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Thursday, August 16, 2018

You are sitting at home relaxing and the phone rings. The number on caller ID doesn’t look familiar, but you answer it anyway. The caller says that since you have Medicare, you can get a free knee or back brace or some type of medication for your health problem. All you need to do is give the caller a little information. What do you do? Just hang up!

Medicare rules do not permit enrolled providers or suppliers to call beneficiaries with whom they have no prior relationship. This type of calling is called “cold calling.” Quite often these callers will neither identify themselves nor provide any information that lets you identify them. Anytime you receive a call from someone who will not identify themselves, just hang up!

Cold callers are usually well trained in obtaining information and sometimes money from those they are calling. If you, as a Medicare beneficiary, talk to these cold callers long enough, they will obtain information from you that they should not have. It is their job and they do it well. The more you talk to them, the greater the chance that you will provide personal information and remain on cold call lists. The best way to avoid this is to just hang up!

Just as a Medicare beneficiary should not allow a stranger who appeared at their door to enter their house, a beneficiary should not allow them to enter via the phone. Every week at the Senior Medicare Patrol of New Jersey (SMP) office we receive several complaints about these calls. The best way to handle this problem is to just hang up! Eventually this should get the calls to stop. This may not be an easy way to deal with those pesky calls, but it seems to be the most effective.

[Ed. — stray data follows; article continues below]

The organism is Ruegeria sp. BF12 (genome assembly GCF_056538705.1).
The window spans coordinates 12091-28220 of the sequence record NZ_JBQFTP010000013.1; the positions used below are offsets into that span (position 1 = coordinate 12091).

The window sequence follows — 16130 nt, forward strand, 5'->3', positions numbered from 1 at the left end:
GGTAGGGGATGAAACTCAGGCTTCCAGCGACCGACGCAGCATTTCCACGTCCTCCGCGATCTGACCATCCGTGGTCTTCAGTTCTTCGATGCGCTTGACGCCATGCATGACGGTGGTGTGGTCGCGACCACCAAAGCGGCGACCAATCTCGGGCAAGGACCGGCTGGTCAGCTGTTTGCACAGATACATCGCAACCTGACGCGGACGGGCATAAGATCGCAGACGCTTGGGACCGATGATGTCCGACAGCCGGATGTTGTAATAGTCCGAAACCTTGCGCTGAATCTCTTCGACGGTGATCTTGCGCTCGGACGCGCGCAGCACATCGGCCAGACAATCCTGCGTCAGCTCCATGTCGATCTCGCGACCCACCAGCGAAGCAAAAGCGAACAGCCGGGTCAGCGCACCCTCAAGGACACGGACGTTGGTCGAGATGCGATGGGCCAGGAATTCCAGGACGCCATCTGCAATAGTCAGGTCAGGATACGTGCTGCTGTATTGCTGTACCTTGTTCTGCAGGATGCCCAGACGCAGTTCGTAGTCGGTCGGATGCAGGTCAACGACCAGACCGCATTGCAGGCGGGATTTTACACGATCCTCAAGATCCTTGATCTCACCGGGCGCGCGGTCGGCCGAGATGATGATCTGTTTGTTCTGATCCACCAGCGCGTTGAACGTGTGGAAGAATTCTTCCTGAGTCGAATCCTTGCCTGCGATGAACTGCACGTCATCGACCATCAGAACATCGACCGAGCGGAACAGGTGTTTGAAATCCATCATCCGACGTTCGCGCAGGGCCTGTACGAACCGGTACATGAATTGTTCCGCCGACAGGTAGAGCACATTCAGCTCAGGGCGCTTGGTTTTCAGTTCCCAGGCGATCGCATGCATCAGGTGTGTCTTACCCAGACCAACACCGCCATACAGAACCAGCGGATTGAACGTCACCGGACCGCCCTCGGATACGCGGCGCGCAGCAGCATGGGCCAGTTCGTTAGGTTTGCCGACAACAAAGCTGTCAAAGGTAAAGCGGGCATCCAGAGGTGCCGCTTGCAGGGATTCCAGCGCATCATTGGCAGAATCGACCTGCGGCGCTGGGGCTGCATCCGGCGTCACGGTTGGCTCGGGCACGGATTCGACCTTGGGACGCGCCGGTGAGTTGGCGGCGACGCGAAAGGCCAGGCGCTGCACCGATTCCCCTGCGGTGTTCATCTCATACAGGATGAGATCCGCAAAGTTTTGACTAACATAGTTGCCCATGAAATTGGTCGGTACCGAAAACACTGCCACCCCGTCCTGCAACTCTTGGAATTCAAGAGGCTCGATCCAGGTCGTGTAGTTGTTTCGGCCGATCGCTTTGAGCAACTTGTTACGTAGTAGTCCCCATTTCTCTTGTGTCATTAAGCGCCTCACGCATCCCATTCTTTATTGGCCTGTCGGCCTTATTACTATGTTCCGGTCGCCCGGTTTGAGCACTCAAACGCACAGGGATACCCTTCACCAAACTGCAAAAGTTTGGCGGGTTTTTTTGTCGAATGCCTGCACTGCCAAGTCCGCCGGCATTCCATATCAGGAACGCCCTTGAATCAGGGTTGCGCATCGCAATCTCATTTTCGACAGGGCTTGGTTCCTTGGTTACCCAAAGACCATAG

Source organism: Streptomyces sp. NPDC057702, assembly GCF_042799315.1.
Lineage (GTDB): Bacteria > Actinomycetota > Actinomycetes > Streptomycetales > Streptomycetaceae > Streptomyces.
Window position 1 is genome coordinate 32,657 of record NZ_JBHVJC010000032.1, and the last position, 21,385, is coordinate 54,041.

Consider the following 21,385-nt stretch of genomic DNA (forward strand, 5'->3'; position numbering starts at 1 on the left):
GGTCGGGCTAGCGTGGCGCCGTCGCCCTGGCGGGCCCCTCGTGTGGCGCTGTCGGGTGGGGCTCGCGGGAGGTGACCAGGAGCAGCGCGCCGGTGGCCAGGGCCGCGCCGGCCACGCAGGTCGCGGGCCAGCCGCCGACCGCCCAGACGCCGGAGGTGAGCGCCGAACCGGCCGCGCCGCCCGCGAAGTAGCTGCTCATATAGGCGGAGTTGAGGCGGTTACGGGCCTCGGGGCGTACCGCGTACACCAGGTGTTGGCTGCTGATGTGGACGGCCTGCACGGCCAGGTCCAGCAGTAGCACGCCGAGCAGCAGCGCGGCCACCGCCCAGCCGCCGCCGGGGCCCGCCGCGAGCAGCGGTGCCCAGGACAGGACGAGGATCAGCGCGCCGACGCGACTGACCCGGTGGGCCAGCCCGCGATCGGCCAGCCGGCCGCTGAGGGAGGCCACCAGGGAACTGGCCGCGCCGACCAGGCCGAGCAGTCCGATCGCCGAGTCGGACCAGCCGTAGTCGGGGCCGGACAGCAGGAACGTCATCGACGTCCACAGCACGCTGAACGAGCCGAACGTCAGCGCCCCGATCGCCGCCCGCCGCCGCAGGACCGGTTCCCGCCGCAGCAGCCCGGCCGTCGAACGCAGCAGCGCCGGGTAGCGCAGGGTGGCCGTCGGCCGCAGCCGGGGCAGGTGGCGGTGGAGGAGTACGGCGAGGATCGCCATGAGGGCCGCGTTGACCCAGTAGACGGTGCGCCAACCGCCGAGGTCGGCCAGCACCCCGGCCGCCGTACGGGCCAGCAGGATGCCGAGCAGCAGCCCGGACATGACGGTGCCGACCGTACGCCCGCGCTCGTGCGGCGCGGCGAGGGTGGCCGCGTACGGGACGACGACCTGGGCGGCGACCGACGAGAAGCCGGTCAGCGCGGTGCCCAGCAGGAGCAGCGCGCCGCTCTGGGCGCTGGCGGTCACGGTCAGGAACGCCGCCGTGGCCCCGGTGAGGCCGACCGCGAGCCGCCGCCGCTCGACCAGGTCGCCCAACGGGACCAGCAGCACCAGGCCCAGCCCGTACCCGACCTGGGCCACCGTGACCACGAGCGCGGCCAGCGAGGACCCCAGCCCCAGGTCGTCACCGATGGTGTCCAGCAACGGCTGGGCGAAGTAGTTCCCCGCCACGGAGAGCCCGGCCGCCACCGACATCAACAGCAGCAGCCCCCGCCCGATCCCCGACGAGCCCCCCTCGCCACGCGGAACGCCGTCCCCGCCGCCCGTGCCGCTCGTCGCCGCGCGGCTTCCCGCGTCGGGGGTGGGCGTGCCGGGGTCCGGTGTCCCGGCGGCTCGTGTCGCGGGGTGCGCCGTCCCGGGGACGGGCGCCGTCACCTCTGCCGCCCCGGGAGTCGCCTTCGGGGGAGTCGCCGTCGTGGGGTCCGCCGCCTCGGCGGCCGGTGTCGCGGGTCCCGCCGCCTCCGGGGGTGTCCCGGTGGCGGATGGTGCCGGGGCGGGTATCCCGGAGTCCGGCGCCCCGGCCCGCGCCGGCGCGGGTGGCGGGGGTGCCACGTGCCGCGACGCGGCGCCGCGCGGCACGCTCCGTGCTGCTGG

“Just hang up!” is a good rule of thumb for all calls from individuals or companies you don’t know. It is especially important if Medicare beneficiaries receive calls claiming to be from Medicare. Remember, Medicare will not call you on the phone seeking personal information. They already know all about you. These calls are from persons seeking personal information so they can, in most cases, bill Medicare for services never provided. The only way Medicare will communicate with you is by mail.

One suggestion that may be of help: Let the answering machine screen your calls. Most people now have answering machines. Don’t pick up the phone if you don’t recognize the number on the ID screen. If the call is legitimate, in most cases they will leave a telephone number to call back. Even then, if you are not familiar with the person or company calling, look up the phone number yourself and return the call. The number that is left on your answering machine may be a number that will connect you to a scam.

The Senior Medicare Patrol of New Jersey (SMP) is under the auspices of the Jewish Family Services of Middlesex County, 32 Ford Avenue, Milltown, NJ. The SMP is here to answer your questions. Feel free to call the SMP at any time at 732-777-1940 or our hotline at 877-SMP-4359.

The SMP is funded by a grant to the Jewish Family Services of Middlesex County from the U.S. Administration for Community Living. Our mission is to empower and assist Medicare beneficiaries, their families and caregivers to prevent, detect and report health care fraud, errors and abuse through outreach, counseling and education.

By Charles Clarkson and Ed Campell

 

Charles Clarkson is project director and Ed Campell is coordinator of complex interactions at Senior Medicare Patrol of New Jersey.